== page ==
How do I add a compact subwoofer to my audio system?

In order to reproduce low bass notes, subwoofer enclosures (the box) are often three cubic feet or more in size. By compact we mean an enclosure size of one cubic foot or smaller.

We know of two ways to do this: MaxxBass® and the Dual voice coil (DualVC) system designed by Dan Ferguson.
(MaxxBass is registered trademark of Waves, Ltd.)


MaxxBass® is a psychoacoustical method of producing sub bass. That is, the low notes you hear don't exist except in your perception so a small 'speaker can be used. This may seem like "magic" but it has been known about for hundreds of years. Waves, Ltd. has patented a method to make it happen and supplies a small part that can be built into audio systems. You can find more information on the Waves web site at

We have a MaxxBass® system, our model 907. Please click here to take a look. I also wrote an article on MaxxBass® that was published in the November 2004 issue of AudioXpress Magazine. You can download a copy of that article (as an Adobe pdf file) by clicking here.

Currently, the model 907 is just the MaxxBass® processor and you will also need a one-channel (mono) power amplifier and a loudspeaker. We developed our model 9071 'speaker just for MaxxBass®. Shown below, it measures just 12 inches high, 8.5 inches wide and 9.25 inches deep which is just a litle over one-half cubic foot (0.55 cubic foot to be exact). For the current price, please see our price list.

Dual Voice Coil System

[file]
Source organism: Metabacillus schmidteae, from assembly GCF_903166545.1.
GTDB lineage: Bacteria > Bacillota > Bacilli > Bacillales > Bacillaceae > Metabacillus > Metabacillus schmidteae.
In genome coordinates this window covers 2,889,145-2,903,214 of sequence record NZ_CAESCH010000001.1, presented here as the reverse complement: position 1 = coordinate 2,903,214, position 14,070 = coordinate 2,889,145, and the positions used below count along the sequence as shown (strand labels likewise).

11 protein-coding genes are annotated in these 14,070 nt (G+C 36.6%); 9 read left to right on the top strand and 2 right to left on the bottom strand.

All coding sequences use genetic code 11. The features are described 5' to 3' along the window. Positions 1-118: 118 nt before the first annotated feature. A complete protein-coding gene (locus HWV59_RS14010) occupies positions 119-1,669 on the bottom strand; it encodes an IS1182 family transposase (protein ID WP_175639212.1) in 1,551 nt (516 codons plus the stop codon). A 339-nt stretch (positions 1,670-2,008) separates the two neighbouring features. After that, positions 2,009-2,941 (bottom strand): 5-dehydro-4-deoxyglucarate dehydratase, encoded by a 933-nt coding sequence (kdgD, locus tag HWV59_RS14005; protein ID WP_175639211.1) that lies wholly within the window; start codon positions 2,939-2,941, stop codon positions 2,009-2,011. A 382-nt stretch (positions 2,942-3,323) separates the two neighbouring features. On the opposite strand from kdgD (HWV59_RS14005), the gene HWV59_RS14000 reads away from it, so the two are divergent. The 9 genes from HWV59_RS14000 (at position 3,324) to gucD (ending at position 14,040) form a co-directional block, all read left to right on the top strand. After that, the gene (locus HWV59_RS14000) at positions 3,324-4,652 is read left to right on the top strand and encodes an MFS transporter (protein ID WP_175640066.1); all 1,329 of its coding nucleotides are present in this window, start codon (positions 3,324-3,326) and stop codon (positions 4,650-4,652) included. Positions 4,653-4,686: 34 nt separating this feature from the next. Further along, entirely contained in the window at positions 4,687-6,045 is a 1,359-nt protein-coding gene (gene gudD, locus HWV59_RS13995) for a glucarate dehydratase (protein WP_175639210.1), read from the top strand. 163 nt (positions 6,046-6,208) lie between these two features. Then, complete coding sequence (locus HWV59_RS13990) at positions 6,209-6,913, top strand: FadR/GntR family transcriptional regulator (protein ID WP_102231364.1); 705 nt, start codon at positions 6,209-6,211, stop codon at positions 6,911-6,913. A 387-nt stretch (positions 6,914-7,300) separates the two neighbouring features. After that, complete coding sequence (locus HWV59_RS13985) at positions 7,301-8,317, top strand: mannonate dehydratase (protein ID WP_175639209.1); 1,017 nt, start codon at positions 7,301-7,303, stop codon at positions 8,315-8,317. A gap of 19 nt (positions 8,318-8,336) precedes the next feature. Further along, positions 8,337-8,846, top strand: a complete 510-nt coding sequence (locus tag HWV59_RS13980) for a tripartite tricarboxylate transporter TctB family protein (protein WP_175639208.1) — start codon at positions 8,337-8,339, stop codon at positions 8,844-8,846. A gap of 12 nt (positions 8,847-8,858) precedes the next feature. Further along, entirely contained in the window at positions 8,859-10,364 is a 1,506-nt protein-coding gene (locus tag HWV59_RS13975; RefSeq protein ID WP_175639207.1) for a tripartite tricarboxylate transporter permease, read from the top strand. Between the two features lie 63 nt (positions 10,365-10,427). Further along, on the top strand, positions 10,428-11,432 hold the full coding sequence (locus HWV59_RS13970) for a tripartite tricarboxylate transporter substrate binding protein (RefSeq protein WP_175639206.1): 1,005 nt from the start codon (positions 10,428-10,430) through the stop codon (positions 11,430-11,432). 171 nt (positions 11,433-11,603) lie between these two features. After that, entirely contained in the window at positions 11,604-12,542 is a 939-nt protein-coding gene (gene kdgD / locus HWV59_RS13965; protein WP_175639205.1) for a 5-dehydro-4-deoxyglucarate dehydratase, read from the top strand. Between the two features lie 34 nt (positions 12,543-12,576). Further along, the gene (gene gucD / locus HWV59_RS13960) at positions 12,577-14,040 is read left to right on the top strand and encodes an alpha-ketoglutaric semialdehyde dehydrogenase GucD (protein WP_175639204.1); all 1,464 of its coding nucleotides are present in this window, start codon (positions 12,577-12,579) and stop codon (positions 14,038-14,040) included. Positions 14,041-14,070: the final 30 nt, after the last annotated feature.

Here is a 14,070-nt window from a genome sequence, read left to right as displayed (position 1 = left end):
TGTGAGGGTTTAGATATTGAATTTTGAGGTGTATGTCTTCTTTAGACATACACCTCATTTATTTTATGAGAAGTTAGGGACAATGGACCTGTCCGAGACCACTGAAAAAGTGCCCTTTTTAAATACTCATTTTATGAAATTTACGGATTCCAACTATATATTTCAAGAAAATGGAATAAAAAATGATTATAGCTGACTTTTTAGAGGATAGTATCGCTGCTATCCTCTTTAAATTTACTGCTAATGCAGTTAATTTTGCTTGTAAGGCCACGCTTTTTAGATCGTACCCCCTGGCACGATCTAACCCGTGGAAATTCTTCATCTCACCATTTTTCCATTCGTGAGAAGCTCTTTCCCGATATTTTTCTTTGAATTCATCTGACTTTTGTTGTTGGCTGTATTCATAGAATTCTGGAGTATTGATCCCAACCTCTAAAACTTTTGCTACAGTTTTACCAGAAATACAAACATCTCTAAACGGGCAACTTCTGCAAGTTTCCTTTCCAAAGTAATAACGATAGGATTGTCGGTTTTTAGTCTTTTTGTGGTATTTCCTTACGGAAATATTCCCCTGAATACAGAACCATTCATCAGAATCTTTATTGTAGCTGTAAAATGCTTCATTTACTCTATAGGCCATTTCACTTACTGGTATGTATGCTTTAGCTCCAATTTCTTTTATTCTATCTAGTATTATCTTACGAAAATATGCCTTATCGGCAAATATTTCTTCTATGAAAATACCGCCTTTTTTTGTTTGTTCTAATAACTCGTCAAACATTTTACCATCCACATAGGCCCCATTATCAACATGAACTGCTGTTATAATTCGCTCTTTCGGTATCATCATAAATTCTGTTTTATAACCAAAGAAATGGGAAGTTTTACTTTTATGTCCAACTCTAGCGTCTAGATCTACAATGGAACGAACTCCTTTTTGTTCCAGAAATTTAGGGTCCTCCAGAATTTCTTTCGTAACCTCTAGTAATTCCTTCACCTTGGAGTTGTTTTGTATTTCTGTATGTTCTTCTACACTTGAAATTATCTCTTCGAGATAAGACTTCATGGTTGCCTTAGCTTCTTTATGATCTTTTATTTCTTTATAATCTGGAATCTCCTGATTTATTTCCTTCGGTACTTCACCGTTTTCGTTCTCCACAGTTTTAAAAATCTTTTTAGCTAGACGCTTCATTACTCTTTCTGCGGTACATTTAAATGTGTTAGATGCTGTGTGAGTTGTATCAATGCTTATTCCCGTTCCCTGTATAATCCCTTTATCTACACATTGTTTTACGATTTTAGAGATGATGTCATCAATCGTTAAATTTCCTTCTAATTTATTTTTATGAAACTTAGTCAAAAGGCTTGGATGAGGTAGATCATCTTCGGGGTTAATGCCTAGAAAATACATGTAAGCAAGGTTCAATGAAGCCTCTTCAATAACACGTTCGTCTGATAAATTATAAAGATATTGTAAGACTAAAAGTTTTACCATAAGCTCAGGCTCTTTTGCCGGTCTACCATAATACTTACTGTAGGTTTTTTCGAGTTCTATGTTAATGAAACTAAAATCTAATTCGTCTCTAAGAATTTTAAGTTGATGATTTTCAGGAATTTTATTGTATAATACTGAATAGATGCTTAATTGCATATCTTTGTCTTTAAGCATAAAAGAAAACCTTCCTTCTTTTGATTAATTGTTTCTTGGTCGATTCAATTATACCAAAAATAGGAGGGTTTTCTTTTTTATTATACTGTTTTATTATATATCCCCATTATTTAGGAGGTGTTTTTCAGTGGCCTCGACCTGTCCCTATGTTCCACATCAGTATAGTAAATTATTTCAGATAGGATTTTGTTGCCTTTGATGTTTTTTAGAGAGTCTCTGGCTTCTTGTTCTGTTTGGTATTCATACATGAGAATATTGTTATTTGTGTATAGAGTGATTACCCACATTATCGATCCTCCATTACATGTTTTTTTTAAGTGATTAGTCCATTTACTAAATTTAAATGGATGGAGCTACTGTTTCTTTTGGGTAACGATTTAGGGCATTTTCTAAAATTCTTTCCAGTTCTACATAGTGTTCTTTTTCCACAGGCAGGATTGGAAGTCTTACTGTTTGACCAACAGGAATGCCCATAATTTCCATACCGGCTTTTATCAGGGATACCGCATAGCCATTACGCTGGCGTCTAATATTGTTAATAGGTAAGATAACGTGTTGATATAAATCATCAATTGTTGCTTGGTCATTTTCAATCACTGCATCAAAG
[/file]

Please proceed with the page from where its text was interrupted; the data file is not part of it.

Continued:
Daniel L. Ferguson wrote an article: "12 inch Dual Voice Coil Subwoofer System" that was published in the September 2004 issue of AudioXpress Magazine. This is one of the most innovative designs that I've seen during my career in audio electronics. I immediately built one for evaluation. It performed excellently so I built another enclosure for an 8 inch dual voice coil 'speaker that measures 12 by 12 by 12 inches for a size of one cubic foot. It too performed excellently. This enclosure is shown below.

The 8 inch 'speaker in its one cubic foot box will reproduce bass notes down to 30 Hz. If you are interested in the technical details, you can download a copy of my extensive notes and measurements on this system at

We are currently working on building a easily-useable, home version of this system, our model 912. It will include the processor and a power amplifier in a single box and the 8 inch 'speaker shown above. All you will need to do is to connect it to your audio system as shown in the diagram below. Position the 'speaker box between your stereo speakers, more-or-less in the center (it's not that critical) and about the same distance from your listening position as your stereo speakers.

When the model 912 is available, we will announce it in our "What's New" page. However, you can come and listen now -- just phone or email for an appointment.

Connect the components as shown in the diagram using stereo RCA cables to interconnect the preamplifier outputs to the model 912 stereo inputs using cables that are not overly long. That is, its neater to use a 3 foot cable when a 3 foot cable is long enough. (Red connectors are for the "right" channel and black or white connectors are for the "left" side.) You will notice there are two cables to be connected to each of the preamplifier stereo outputs. How do you do this? Probably the easiest way is to use a pair of "yadapter cables" as shown in the photo below. These have a male RCA connector on one end that plugs into the preamp out connector. Each of the two short cables has a female RCA connector that connects to your normal RCA interconnecting cable. Most audio equipment shops should stock these but if you have trouble finding them, they are readily (and inexpensively) available from as catalog number 240-127 or 181-692.

Then connect the power amplifier output connector to the sub bass speaker using a speaker cable. I agree with others in the industry who believe speaker cables should be at least eight feet long for best sound quality. Technically, this does not make good sense but I agree that it sounds better.

TDL® Technology, Inc.

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